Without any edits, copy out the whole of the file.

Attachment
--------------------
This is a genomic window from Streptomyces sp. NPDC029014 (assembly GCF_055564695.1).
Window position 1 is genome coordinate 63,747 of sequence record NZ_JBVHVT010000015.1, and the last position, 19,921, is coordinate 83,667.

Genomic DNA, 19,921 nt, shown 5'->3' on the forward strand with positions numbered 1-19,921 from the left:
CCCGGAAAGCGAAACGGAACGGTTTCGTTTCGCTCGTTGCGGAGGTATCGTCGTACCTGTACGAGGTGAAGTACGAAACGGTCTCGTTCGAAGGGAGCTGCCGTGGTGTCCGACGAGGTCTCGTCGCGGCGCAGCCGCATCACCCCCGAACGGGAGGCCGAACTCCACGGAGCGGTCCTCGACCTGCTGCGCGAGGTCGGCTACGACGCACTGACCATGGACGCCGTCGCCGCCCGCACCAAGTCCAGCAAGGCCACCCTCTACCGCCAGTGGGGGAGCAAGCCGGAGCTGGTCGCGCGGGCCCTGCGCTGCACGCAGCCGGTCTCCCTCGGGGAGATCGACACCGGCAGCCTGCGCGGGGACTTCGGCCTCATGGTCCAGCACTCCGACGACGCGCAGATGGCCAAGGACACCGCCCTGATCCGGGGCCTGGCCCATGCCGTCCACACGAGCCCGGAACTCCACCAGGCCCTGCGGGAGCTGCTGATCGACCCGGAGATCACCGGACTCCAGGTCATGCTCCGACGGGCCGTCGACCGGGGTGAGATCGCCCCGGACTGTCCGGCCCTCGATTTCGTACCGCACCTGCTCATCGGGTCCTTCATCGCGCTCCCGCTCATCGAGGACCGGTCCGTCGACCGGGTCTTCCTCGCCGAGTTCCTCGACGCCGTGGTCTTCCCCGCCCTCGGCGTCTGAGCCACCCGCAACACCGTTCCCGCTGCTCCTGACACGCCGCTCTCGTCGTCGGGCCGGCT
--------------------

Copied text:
This is a genomic window from Streptomyces sp. NPDC029014 (assembly GCF_055564695.1).
Window position 1 is genome coordinate 63,747 of sequence record NZ_JBVHVT010000015.1, and the last position, 19,921, is coordinate 83,667.

Genomic DNA, 19,921 nt, shown 5'->3' on the forward strand with positions numbered 1-19,921 from the left:
CCCGGAAAGCGAAACGGAACGGTTTCGTTTCGCTCGTTGCGGAGGTATCGTCGTACCTGTACGAGGTGAAGTACGAAACGGTCTCGTTCGAAGGGAGCTGCCGTGGTGTCCGACGAGGTCTCGTCGCGGCGCAGCCGCATCACCCCCGAACGGGAGGCCGAACTCCACGGAGCGGTCCTCGACCTGCTGCGCGAGGTCGGCTACGACGCACTGACCATGGACGCCGTCGCCGCCCGCACCAAGTCCAGCAAGGCCACCCTCTACCGCCAGTGGGGGAGCAAGCCGGAGCTGGTCGCGCGGGCCCTGCGCTGCACGCAGCCGGTCTCCCTCGGGGAGATCGACACCGGCAGCCTGCGCGGGGACTTCGGCCTCATGGTCCAGCACTCCGACGACGCGCAGATGGCCAAGGACACCGCCCTGATCCGGGGCCTGGCCCATGCCGTCCACACGAGCCCGGAACTCCACCAGGCCCTGCGGGAGCTGCTGATCGACCCGGAGATCACCGGACTCCAGGTCATGCTCCGACGGGCCGTCGACCGGGGTGAGATCGCCCCGGACTGTCCGGCCCTCGATTTCGTACCGCACCTGCTCATCGGGTCCTTCATCGCGCTCCCGCTCATCGAGGACCGGTCCGTCGACCGGGTCTTCCTCGCCGAGTTCCTCGACGCCGTGGTCTTCCCCGCCCTCGGCGTCTGAGCCACCCGCAACACCGTTCCCGCTGCTCCTGACACGCCGCTCTCGTCGTCGGGCCGGCT